But he isn't thinking that far ahead, and is rather focusing on his final collegiate season. When pressed on the issue, however, Blais admits he doesn't have a preference between MLS, Europe or elsewhere.
"I feel like wherever the best situation with the best coach (is best) because goalies usually their prime is much later," said Blais. "Obviously I'd love to be in Seattle some day but that's if the stars all align the right way.
"If I get a chance in Europe, I'd love to go do that. If I get a chance at MLS, I'd love to go do that. I just really want it to be the right situation, the right coach and then you work hard and hopefully some day get a shot at the starting job."
Right off the top of my head Tony Taylor (plays professionally in Portugal), Rodrigo Hidalgo (former YNT member) and Diego Restrepo (won it all with Virginia, playing pro in South America).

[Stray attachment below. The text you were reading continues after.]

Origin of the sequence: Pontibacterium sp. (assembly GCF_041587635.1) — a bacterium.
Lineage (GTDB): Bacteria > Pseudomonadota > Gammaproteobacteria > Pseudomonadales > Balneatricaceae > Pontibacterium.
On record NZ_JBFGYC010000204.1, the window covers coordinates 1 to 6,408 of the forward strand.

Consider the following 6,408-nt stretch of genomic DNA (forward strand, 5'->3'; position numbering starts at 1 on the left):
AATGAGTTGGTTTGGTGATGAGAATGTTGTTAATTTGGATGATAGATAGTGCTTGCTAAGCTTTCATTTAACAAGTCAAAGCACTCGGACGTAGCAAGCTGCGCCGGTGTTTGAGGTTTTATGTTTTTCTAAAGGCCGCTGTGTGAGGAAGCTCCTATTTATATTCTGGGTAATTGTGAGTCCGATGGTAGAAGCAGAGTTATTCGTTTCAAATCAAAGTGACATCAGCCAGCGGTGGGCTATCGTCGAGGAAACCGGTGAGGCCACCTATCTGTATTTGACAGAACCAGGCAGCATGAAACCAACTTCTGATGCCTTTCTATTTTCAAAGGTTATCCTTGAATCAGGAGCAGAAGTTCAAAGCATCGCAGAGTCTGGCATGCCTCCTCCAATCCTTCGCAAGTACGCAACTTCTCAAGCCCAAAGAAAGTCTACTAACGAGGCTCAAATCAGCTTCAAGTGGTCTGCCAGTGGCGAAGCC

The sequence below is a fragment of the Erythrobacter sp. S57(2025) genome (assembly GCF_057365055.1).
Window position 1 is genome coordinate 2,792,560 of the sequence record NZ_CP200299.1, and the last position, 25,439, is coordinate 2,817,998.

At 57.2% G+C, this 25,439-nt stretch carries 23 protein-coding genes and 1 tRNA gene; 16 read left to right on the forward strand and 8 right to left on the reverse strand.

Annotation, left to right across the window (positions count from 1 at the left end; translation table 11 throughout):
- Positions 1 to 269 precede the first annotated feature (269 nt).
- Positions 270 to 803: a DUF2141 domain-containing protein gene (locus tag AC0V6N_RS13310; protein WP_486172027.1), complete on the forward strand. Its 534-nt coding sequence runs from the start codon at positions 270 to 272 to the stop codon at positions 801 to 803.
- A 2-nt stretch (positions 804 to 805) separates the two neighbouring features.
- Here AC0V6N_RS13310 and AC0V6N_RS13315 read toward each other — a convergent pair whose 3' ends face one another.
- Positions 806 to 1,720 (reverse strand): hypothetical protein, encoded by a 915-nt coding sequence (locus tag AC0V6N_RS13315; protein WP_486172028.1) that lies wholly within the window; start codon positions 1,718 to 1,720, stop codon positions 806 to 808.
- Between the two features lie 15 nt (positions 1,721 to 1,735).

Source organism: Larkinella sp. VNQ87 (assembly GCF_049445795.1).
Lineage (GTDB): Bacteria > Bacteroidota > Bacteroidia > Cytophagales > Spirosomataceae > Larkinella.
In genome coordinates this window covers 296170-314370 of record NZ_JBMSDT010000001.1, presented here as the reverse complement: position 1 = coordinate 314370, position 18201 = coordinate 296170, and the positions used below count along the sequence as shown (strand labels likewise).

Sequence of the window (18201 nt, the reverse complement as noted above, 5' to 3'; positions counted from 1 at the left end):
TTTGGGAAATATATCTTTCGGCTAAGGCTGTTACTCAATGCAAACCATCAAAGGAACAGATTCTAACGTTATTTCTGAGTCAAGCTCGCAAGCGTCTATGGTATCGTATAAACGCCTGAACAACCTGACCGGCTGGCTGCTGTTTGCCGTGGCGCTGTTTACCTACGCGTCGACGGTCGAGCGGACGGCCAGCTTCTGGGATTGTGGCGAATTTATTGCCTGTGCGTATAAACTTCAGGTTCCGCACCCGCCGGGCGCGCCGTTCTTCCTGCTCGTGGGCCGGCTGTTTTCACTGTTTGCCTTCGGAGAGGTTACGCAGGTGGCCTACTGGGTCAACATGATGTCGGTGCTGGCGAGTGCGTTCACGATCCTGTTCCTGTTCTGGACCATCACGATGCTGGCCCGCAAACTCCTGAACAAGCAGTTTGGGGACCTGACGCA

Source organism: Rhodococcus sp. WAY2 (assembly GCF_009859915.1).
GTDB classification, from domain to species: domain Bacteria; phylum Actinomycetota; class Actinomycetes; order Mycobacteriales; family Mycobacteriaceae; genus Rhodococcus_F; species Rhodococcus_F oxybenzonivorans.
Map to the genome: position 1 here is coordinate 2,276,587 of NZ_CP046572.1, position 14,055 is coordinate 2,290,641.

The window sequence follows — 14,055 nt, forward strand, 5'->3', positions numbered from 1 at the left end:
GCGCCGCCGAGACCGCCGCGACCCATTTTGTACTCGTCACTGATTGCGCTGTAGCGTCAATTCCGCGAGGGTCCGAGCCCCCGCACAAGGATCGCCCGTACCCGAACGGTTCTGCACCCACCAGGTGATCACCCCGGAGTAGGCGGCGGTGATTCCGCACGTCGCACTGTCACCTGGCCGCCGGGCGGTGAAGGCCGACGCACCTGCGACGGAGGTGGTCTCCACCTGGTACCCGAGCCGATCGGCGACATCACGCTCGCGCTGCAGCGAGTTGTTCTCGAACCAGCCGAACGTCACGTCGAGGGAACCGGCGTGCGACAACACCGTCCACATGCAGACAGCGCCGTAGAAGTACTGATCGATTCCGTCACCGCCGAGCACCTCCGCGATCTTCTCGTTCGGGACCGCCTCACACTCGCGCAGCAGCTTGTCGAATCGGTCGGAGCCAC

As a Seattle native and USF Alumnus, I’m very proud to be pulling for Blais. I would love to see the Sounders draft and develop him while acting as a back up. SSFC already passed on Jeff Attinella last year, and Attinella is getting all sorts of honors in USL (NASL?).
Nice to see a player transferring INTO South Florida and not OUT OF. If you took all the guys that have transferred out of Keifer’s program at USF and made a team out of them, you prob would have a National Championship squad.
I believe transfer rules are different for different sports. I don’t think sitting a year is required for baseball or soccer as long as the school they are leaving gives them a release; most do, especially if out of conference.